Baerbock in China: Clear words about arms deliveries to Moscow

Status: 04/14/2023 09:28 a.m

China has pledged not to sell arms to Russia. Otherwise, the People’s Republic kept a low profile on the Ukraine war during the visit of the Federal Foreign Minister. Baerbock’s criticism of human rights was clear.

During her visit to China, Federal Foreign Minister Annalena Baerbock once again called on the government of the People’s Republic not to supply Russia with any weapons that could be used in the war against Ukraine. Although her Chinese counterpart Qin Gang ruled out arms deliveries, he left open a back door in the export of goods with possible military use.

At a joint press conference, however, Baerbock emphasized that it is of the utmost importance not to allow any arms deliveries to Russia and also to prevent Russia from using so-called dual-use goods. Such goods can be used for both civilian and military purposes, including IT technology or software, but also chemicals, for example.

And it was precisely on the latter point that the Chinese foreign minister’s response was cautious. He assured that his country would not deliver weapons to crisis areas or parties to the conflict. The export of dual-use goods will continue to be checked in accordance with the legal requirements applicable in China.

Baerbock: China must use its influence on “aggressor Russia”.

Like Chancellor Olaf Scholz before him during his visit to Beijing in November, Baerbock also urged China to work to ensure that the war against Ukraine can be ended peacefully. “One man can end this war tomorrow,” emphasized the Green politician – and that is Russian President Vladimir Putin. “And no other country has as much influence on Russia as China,” added Baerbock.

The foreign minister also referred to China’s permanent seat on the United Nations Security Council – a position that comes with responsibility. And that’s why Baerbock asked why China hadn’t asked the “aggressor Russia” to “stop this war.”

Qin reiterated that China will “not add fuel to the fire”. The government of the People’s Republic is committed to promoting reconciliation and advancing peace negotiations.

Baerbock warns of escalation in the Taiwan conflict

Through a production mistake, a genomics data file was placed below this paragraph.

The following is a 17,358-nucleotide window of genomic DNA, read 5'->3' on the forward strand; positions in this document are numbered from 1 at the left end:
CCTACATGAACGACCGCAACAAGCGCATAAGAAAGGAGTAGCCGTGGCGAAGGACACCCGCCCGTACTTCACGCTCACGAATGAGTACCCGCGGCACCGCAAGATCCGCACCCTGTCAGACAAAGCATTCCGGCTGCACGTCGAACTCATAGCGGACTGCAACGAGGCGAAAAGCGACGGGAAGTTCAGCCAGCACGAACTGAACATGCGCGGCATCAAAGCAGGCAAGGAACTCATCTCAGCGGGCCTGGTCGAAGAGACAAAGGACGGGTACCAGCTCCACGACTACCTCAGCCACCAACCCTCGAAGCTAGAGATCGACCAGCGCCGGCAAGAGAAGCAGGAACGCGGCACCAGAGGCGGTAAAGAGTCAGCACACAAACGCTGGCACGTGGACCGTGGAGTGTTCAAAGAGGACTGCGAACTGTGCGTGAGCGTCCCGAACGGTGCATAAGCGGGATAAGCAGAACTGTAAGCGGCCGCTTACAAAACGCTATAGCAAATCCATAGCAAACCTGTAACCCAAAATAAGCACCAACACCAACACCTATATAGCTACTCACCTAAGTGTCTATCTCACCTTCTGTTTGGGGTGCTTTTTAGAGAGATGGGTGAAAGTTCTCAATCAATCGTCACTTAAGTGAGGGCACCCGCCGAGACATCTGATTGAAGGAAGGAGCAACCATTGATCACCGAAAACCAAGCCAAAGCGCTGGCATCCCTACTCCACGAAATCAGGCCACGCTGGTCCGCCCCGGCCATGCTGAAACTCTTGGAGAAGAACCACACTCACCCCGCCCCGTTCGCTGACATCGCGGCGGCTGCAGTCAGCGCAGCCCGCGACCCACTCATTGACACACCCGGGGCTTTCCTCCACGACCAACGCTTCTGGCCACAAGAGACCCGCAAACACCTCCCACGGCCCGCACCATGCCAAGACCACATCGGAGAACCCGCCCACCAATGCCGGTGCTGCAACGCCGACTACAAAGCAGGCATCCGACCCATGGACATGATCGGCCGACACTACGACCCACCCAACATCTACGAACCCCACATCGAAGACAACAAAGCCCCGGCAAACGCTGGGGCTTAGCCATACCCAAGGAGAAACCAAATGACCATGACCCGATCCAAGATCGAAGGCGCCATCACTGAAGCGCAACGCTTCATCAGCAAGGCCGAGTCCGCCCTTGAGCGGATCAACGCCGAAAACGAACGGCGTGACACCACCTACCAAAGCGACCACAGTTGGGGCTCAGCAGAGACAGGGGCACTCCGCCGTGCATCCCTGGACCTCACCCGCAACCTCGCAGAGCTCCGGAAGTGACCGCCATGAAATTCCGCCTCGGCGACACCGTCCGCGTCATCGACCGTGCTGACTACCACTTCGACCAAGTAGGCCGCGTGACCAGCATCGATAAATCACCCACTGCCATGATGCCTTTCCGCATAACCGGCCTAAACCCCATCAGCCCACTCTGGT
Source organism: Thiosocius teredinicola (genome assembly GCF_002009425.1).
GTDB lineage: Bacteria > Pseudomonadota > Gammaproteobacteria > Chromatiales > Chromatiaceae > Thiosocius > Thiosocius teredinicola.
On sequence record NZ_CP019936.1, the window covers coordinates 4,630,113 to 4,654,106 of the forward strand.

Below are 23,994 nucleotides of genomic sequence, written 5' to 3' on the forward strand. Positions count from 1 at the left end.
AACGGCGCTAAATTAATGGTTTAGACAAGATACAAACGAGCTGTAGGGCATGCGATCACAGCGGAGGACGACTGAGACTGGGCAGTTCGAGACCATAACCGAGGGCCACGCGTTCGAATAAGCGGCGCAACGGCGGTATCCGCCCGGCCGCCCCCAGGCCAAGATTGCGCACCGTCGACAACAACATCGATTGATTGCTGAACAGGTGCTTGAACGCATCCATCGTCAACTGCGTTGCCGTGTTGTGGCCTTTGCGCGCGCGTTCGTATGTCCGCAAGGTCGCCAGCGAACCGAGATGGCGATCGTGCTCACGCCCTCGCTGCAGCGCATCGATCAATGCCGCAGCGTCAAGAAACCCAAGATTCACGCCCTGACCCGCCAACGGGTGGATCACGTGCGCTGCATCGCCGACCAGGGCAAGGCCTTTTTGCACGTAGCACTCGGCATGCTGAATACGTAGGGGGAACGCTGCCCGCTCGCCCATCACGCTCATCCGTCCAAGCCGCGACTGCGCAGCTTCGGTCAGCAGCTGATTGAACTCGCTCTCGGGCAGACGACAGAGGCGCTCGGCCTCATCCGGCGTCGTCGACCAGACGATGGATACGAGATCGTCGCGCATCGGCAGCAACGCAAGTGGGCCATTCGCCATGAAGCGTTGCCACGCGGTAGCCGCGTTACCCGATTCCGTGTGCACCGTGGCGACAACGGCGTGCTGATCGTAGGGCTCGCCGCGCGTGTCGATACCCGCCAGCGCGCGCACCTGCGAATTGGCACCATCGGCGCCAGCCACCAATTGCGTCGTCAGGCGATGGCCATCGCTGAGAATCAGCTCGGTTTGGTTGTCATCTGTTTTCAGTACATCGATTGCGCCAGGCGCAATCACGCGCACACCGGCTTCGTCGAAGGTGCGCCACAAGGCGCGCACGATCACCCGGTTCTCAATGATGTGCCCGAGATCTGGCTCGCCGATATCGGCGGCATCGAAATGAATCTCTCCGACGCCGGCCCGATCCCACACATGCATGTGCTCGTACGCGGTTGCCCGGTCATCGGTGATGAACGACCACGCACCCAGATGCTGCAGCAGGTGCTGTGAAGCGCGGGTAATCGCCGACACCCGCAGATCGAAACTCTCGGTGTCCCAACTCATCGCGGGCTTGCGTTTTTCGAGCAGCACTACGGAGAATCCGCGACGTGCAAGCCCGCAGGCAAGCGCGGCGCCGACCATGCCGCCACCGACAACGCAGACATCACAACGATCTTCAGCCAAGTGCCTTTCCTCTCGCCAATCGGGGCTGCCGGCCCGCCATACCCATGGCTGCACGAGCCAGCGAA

In addition to the war against Ukraine, Baerbock also addressed the conflict between China and Taiwan. Taiwan considers itself an independent state, from the point of view of the Chinese government it is still part of its own national territory. Like many other Western countries, Germany has not yet recognized Taiwan as a sovereign state.

Baerbock appealed to China that this conflict must be resolved peacefully – “with all due respect for the sensitivity of the Taiwan question” and “as firmly as we stand by a one-China policy”. The minister emphasized the economic importance of Taiwan. For example, around 70 percent of all semiconductors produced worldwide came from there.

A “destabilization” of the Taiwan Straits “would have dramatic consequences for every country in the world” and “for the entire world economy”. Should the conflict escalate, the “shock waves” would also hit China and Germany as trading nations.

Human rights in China are “more and more curtailed”

With a view to the economic cooperation between the Federal Republic of Germany and China, Baerbock still sees a lot of potential, for example in the expansion of green technology or in jointly combating the climate crisis. But she also warned: The “German constitutional state enables fair conditions for Chinese companies” – and that must be based on reciprocity. “Opportunities at eye level” are a prerequisite for fair exchange and competition.

Through the economic aspect, Baerbock also bridged the gap to the subject of human rights. She warned that international standards must be observed in business and in companies. “Where companies gain advantages at the expense of human rights, there is no fair competition,” she emphasized.

Since the observance of human rights is also “in our economic interest”, the federal government is concerned that “freedom for civil law engagement is shrinking more and more” and “human rights are being curtailed more and more” in China.

In this context, Baerbock referred to the report on the situation of the Muslim Uyghur minority in the Chinese province of Xinjiang presented by the then UN Human Rights Commissioner Michelle Bachelet at the beginning of September. In the report, Bachelet accused China of serious human rights violations, including torture, discrimination and ill-treatment.

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